Figure 3

Localization of rs2,knox, and AmSTM1 gene products in shoot apices. (A) Immunolocalization of KNOX protein in ars2-twd mutant apex, using an antibody raised to RS1. Note the ectopic accumulation of KNOX proteins around the leaf vasculature. (B) RT-PCR of AmSTM1 in phan mutant (lane 1) and wild-type (lane 2) Antirrhinumtotal leaf RNA. On the basis of partial genomic sequence data (8,10), primers were designed to position −24 to −1 relative to the final intron and to a 21-bp sequence in the 3′ untranslated region. The predicted PCR product from cDNA is 368 bp. PCR products were resolved on a 1% agarose gel that was blotted and probed sequentially with AmSTM1 fragments (8) and maize ubiquitin (ubi) fragments (3). Lane 3 is a “no template” control. (C) In situ localization ofrs2 transcripts in a transverse section of a wild-type maize apex. (D) Similar to (C) but at a higher magnification. (E) In situ localization of rs2 transcripts in a section close to the median of a wild-type maize apex. (F) In situ localization of rs2 transcripts in a transverse section of a rs2-R mutant apex. Scale bars = 100 μm. Plastochron (P) number of leaf primordia is indicated. White arrows denote the position of vascular bundles. Asterisks are placed near the center of the meristem in each case.

Figure 4

Transcript accumulation patterns ofrs2 and rs1 genes in wild-type maize tissues. The mRNA (1.5 μg) was analyzed by RNA gel blot analysis. Lane 1, leaf sheath; lane 2, leaf blade; lane 3, immature ear; lane 4, immature tassel. The blot was probed with the rs2 fragment as in Fig. 1A and with rs1 and ubiquitin (ubi) fragments as in (5). The rs2 transcript is 1.6 kb.

Our data indicate that RS2 regulates knox homeobox gene expression patterns during leaf development. However, RS2-mediated repression of knox gene expression is independent from the initial down-regulation required for the establishment of the leaf founder-cell population at P0 (6). Thus, RS2 is mainly involved in the maintenance of leaf cell fate as opposed to early initiation events. The nonuniformity of ectopic knoxgene expression in rs2 mutants (Fig. 3A) (6) may indicate that RS2 is only one component of a broader mechanism required to correctly compartmentalizeknox gene expression in the shoot body.

The rs2 and PHAN gene products are more similar to one another (62.9% identity) than to any other myb gene product. In addition, rs2 is more similar to PHANthan to a second PHAN-like gene in Antirrhinum(49.5% identity) (10). The sequence conservation (Fig. 2A), similarity in expression patterns (Fig. 3, C, D, and E) (8), and ectopic accumulation of knox gene products in mutant leaves (Fig. 3, A and B) suggest that rs2 andPHAN are functional orthologs. If RS2 delimits the expression of knox genes, all aspects of the rs2mutant leaf phenotype can be explained on the basis of ectopic accumulation of KNOX proteins in leaves. That is, the mutant phenotype resembles that seen in dominant Knox maize mutants. At least one knox-like gene (AmSTM1) is also ectopically expressed in phan mutant leaves (Fig. 3B). This concurs with the finding that expression domains of PHAN andAmSTM1 are mutually exclusive during wild-typeAntirrhinum development (8). The radially symmetrical phenotype of phan mutant leaves (11) (which is not seen in rs2 mutant leaves) could be explained if the perturbed expression of STM-like genes results in developmental retardation (12) and the failure to interpret signals that instruct the young leaf primordium to grow laterally and produce a lamina. Because leaf primordia are less flattened at P1 inAntirrhinum than in maize, an early developmental block could restrict the elaboration of dorsiventrality inAntirrhinum but would be less likely to do so in maize.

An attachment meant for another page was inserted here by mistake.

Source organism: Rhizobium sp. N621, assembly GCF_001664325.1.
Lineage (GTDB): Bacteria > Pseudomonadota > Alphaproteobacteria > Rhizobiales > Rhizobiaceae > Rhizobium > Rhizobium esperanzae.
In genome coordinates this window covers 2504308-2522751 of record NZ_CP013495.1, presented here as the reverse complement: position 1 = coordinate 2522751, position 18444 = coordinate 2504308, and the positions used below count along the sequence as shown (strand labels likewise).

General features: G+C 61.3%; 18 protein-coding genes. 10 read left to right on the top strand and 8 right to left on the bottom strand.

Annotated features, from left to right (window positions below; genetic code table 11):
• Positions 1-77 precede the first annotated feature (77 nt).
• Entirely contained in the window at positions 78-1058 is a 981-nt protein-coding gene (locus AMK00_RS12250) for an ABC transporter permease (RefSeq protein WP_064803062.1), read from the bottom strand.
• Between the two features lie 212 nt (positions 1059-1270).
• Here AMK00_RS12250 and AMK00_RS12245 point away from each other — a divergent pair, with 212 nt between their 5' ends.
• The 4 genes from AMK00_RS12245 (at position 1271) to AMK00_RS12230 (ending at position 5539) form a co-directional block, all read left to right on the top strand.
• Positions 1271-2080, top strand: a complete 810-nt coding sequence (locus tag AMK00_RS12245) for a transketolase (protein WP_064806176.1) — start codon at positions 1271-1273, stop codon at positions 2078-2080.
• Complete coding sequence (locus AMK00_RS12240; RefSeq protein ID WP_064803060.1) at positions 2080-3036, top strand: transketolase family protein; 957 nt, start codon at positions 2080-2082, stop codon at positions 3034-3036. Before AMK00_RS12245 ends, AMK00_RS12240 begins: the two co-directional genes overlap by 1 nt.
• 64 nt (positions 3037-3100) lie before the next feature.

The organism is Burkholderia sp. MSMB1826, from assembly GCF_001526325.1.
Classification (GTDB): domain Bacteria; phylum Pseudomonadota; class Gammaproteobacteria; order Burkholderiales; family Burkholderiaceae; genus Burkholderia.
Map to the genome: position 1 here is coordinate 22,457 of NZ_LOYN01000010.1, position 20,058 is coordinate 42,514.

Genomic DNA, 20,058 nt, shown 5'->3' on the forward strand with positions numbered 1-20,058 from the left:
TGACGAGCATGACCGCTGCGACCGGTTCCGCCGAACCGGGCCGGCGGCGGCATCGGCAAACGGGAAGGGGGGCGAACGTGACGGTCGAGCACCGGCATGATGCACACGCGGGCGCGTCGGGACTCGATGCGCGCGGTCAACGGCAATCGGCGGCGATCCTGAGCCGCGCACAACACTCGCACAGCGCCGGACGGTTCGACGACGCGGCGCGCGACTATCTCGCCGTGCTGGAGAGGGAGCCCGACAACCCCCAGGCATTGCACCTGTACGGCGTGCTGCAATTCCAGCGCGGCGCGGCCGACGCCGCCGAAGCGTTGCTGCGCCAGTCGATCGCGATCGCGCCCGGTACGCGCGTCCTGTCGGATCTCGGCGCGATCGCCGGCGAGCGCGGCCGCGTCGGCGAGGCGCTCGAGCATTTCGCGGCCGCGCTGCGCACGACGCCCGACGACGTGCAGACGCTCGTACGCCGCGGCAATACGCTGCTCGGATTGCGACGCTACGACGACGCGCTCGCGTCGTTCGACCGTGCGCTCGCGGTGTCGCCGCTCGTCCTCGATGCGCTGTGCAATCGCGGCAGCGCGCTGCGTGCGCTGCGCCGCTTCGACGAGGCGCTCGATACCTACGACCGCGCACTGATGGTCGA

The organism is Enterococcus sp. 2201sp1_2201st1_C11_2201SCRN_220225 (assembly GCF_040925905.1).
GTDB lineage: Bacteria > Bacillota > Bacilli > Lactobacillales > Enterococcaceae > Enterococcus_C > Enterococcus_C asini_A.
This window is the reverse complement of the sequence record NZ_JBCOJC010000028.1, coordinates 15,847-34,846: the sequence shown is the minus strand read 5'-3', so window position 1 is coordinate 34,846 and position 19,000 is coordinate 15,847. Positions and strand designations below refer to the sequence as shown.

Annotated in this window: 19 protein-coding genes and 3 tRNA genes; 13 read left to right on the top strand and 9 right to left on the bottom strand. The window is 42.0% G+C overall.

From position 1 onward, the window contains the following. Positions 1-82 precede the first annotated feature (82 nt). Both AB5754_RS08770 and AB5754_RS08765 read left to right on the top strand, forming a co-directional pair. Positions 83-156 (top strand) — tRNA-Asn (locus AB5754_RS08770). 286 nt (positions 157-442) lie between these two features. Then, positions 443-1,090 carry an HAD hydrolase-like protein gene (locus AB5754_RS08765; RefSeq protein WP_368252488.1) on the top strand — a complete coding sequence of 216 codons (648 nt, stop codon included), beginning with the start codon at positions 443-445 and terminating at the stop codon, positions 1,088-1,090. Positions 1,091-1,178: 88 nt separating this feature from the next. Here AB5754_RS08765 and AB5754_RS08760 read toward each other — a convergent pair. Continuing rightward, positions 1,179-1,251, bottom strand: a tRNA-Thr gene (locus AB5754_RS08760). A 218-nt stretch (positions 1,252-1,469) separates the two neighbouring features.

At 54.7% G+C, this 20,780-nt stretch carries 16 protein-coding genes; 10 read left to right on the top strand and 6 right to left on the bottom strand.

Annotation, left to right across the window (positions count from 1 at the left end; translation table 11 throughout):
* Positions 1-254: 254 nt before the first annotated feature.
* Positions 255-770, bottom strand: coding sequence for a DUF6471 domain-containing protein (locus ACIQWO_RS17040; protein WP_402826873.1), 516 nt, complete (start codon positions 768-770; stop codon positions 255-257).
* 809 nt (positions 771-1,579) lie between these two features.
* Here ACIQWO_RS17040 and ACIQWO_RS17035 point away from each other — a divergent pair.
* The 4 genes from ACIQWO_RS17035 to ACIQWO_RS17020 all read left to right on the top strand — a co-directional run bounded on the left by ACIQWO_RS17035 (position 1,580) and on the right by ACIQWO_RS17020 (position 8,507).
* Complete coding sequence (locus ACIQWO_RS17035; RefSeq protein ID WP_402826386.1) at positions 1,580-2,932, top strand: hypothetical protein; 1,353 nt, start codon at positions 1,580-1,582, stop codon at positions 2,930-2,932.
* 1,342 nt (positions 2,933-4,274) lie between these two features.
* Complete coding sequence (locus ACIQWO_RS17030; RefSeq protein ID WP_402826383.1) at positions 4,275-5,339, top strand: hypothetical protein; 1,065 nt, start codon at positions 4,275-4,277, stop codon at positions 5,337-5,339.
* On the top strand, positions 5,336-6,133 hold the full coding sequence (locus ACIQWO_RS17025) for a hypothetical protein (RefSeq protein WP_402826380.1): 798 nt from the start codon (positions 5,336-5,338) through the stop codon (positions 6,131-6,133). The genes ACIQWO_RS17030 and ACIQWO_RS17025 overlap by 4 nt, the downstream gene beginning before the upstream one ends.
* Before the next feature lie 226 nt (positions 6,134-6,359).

Morphologists believe that maize leaves are derived from different regions of the primordium than dicot leaves. Maize, like many other monocots, elaborates leaves entirely from the lower leaf zone of the primordium, the “unterblatt” (13). In contrast,Antirrhinum (and other dicots) elaborate leaves (petioles and lamina) from an upper leaf zone, the lower zone functioning only to ensheath the stem and to generate stipules when stipules are present (13, 14). When knox genes are ectopically expressed in maize leaves, the one phenotype common to all fiveknox genes tested is that the distal region of the leaf, the blade, is transformed to a proximal cell identity (sheath or auricle, depending on the timing of ectopic expression) (12,15). If ectopic knox gene expression acted similarly inAntirrhinum, one would expect to be able to see equivalent transformations: the more distal lamina would be transformed into petiole (or perhaps even into stemlike tissue). The petiole is a largely unifacial region; the abaxial (ventral) surface of the petiole dominates, and the base of the petiole is almost all ventral and symmetrical. Thus, a petiolization of the lamina could convey the impression of loss of dorsiventrality. In our view, the morphology ofphan leaves (11) is consistent with the conclusion that phan mutants “petiolize” the leaf. Thus,rs2 and PHAN appear to be functioning in similar gene regulatory networks to condition similar leaf regional transformations, with outcomes diverging because of differences in how the monocot maize and the dicot Antirrhinum elaborate laminae.

  • * Present address: CERES Incorporated, 3007 Malibu Canyon, Malibu, CA 90265, USA.

  • To whom correspondence should be addressed. E-mail: jane.langdale{at}